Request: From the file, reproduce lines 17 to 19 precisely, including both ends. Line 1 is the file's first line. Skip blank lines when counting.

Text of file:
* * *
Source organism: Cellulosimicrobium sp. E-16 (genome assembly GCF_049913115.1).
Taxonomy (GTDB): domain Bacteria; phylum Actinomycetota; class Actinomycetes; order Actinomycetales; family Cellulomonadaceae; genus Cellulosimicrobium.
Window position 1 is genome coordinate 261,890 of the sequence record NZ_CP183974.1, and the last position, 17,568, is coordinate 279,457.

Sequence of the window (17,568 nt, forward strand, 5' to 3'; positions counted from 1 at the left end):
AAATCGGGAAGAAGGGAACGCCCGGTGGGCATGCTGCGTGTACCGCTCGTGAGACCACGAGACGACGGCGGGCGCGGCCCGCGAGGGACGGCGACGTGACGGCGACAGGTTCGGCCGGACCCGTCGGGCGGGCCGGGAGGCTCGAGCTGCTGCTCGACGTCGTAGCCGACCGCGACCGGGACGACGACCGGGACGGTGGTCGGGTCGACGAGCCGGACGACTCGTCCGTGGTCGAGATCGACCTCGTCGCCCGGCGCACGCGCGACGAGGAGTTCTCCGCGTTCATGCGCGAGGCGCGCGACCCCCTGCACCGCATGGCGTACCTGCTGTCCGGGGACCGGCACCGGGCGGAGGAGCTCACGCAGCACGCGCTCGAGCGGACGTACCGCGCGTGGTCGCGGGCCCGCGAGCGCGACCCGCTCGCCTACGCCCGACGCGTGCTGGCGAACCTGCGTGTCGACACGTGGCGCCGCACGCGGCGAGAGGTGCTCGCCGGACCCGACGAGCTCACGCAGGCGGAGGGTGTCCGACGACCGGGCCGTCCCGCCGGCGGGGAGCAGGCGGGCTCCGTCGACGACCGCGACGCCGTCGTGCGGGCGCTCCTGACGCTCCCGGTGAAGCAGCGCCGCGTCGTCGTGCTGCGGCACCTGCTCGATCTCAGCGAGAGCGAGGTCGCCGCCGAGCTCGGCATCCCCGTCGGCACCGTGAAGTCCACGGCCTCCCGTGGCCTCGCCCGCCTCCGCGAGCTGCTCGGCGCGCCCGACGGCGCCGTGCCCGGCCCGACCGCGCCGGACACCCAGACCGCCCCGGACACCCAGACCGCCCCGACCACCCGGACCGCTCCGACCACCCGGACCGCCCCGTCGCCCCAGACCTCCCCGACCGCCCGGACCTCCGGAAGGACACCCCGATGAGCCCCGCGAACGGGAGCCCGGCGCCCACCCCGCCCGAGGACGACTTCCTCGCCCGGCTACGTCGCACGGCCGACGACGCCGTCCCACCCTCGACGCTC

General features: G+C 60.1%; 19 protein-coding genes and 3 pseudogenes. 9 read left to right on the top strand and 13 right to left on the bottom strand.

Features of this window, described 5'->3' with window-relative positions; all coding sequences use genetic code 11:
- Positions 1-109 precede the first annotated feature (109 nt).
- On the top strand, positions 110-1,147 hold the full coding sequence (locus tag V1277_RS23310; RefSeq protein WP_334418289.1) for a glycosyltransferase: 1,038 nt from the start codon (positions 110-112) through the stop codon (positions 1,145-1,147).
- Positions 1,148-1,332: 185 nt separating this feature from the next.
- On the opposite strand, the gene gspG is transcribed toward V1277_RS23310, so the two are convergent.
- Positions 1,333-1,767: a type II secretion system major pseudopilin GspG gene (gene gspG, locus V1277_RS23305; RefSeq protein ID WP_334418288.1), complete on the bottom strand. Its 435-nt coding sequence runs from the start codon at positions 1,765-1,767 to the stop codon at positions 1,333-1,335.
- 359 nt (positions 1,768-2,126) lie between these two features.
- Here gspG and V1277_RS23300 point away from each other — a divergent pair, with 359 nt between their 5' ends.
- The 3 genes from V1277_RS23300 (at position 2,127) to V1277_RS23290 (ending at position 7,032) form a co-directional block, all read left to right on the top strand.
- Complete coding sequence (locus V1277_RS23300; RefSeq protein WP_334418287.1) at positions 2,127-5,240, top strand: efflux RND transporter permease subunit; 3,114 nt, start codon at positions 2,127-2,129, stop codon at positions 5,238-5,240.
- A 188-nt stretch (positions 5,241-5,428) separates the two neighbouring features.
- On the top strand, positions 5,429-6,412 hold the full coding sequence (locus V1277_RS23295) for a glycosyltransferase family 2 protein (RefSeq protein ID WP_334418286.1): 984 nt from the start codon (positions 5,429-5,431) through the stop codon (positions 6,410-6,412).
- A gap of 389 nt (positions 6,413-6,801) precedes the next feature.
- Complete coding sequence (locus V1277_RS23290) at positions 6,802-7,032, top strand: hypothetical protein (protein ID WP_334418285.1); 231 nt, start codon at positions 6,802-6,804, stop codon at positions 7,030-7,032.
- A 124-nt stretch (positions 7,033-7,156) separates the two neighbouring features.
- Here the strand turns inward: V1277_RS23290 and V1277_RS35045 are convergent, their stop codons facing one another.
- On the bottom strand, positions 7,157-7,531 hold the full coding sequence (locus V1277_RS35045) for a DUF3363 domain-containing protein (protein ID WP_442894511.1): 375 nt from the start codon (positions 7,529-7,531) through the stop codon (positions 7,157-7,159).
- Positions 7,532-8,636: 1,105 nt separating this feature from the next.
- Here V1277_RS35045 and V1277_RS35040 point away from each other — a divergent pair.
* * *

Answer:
- A 188-nt stretch (positions 5,241-5,428) separates the two neighbouring features.
- On the top strand, positions 5,429-6,412 hold the full coding sequence (locus V1277_RS23295) for a glycosyltransferase family 2 protein (RefSeq protein ID WP_334418286.1): 984 nt from the start codon (positions 5,429-5,431) through the stop codon (positions 6,410-6,412).
- A gap of 389 nt (positions 6,413-6,801) precedes the next feature.